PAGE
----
AstraZeneca shoots for Moon in 2022 with three breakthrough to save millions of lives

The drugmaker has recorded record revenues following the success of its Covid vaccine, up 41 percent to $37.4billion (£27.28billion). The Anglo-Swedish drugmaker made almost $4billion (£2.9bn) from its Oxford jab last year. The company has warned the boost from its COVID-19 vaccines will decline this year, but it has several other breakthroughs on the horizon.

The pharmaceutical giant is in the process of developing revolutionary cell therapies in the battle against cancer.

The company is hoping to develop groundbreaking methods physicians could use in t-cell therapy to “focus on curing” cancer “once and for all”.

Mark Cobbold, Head of the Oncology Cell Therapy unit: ”The next decade is about the emergence of curative medicines for cancer.

“We are energized to be bringing together a team with the expertise and experience to develop those breakthroughs.”

The firm appears hopeful that it will advance the already state-of-the-art technologies used in t-cell therapy, the process where specialists make small changes to t-cells in the body.

T-cells move around the body to find and destroy faulty cells and play a crucial role in fighting infection and diseases like cancer.

But that is not the only advancement to science that AstraZeneca is making.

It also appears to be making impressive progress in the fight against cardiovascular diseases like heart failure.

The company’s vascular and cardiac regeneration initiative seeks to bring together the skills and expertise of scientists from AstraZeneca and Moderna Therapeutics.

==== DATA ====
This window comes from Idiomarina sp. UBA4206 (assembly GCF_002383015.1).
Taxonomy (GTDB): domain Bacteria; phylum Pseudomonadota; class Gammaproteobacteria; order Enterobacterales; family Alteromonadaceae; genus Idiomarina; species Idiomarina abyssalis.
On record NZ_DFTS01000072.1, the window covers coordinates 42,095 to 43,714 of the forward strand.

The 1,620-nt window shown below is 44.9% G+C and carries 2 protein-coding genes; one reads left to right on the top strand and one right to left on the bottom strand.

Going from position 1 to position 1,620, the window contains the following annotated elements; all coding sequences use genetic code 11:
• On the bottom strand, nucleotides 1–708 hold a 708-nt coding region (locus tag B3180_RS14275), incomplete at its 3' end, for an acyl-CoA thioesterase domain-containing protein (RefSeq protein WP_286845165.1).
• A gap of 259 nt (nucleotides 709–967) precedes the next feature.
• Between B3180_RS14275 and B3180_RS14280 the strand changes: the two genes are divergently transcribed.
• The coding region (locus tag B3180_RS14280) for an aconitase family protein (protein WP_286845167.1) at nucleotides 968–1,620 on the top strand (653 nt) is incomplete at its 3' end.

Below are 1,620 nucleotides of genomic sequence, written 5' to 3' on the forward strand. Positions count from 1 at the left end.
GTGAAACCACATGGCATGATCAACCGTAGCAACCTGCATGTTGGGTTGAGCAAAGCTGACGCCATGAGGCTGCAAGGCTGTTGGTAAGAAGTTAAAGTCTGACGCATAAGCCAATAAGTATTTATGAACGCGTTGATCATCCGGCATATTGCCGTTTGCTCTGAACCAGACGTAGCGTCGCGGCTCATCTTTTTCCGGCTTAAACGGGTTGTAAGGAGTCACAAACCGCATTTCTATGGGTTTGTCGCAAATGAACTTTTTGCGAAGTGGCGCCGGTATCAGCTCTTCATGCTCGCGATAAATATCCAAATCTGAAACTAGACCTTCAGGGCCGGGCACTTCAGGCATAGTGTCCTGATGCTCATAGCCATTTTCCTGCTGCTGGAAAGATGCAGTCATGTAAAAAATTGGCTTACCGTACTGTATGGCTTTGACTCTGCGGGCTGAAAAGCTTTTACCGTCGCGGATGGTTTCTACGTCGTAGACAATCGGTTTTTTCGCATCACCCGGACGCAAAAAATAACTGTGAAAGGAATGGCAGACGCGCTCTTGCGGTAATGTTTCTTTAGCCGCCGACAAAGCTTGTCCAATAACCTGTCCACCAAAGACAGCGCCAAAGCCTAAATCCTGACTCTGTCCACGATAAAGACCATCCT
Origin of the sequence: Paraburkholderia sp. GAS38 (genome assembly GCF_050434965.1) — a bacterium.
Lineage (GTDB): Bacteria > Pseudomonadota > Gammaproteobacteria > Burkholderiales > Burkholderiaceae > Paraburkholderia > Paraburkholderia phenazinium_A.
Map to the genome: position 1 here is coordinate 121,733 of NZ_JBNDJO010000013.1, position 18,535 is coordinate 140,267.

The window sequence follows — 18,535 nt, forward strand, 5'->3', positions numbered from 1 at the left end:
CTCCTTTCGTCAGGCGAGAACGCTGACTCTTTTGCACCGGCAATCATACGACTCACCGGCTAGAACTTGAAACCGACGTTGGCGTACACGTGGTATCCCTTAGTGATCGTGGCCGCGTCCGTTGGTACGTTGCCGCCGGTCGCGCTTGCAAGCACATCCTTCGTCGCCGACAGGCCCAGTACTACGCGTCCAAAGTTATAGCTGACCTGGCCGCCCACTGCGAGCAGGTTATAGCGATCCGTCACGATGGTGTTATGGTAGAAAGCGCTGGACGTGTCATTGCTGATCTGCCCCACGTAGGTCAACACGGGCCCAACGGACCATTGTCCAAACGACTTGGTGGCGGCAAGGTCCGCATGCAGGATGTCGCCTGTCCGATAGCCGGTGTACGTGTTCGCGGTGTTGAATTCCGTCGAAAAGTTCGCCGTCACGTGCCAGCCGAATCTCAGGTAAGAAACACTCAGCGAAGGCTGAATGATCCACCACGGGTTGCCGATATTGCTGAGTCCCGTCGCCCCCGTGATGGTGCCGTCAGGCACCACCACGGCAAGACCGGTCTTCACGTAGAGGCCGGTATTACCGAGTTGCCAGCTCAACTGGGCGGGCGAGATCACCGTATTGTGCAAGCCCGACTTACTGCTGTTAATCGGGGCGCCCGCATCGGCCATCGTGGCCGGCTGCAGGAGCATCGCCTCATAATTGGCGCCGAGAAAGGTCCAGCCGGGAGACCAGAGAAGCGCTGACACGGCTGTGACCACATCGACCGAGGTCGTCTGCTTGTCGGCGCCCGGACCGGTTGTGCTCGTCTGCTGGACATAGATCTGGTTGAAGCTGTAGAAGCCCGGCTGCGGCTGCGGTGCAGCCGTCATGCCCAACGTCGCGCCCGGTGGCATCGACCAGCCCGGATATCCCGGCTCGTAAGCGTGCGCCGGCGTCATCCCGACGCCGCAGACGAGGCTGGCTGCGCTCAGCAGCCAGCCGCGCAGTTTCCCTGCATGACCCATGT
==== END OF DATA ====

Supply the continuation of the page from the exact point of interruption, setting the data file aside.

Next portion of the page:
It focuses on advancing the science of tissue regeneration, and important step in treating these diseases.

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The project is said to be building on exciting scientific developments in mRNA technology, the same tech that is used in several Covid vaccines.

Regina Fritsche-Danielson Senior Vice President and Head of Research and Early Development, Cardiovascular, Renal and Metabolism, BioPharmaceuticals R&D, said: “Leading a team from the start of our regeneration programme has been hugely rewarding.

“We have had to overcome a lot of scepticism within the science community about whether such an approach could possibly work in heart failure.

“But, working with Moderna, we are delighted to have already made significant progress and we believe this is just the beginning for human vascular and cardiac regeneration therapies.”

AstraZeneca has also come out with an antibody treatment for Covid which proved to be 80 percent effective at preventing Covid in people who do not respond well to vaccines.

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Patients in a trial were given a single injection of the antibody treatment, AZD7442 ,which delivered “compelling” results.

Hugh Montgomery, professor of intensive care medicine at University College London, said: “These compelling results give me confidence that this long-acting antibody combination can provide my vulnerable patients with the long-lasting protection they urgently need to finally return to their everyday lives.

“Importantly, six months of protection was maintained despite the surge of the delta variant among these high-risk participants who may not respond adequately to vaccination.”

And it looks like the pharma giant is keen to roll this out as soon as possible.

Mene Pangalos, executive vice president of biopharmaceuticals research and development at AstraZeneca, said: “We are progressing regulatory filings around the world and look forward to providing an important new option against SARS-CoV-2 as quickly as possible”

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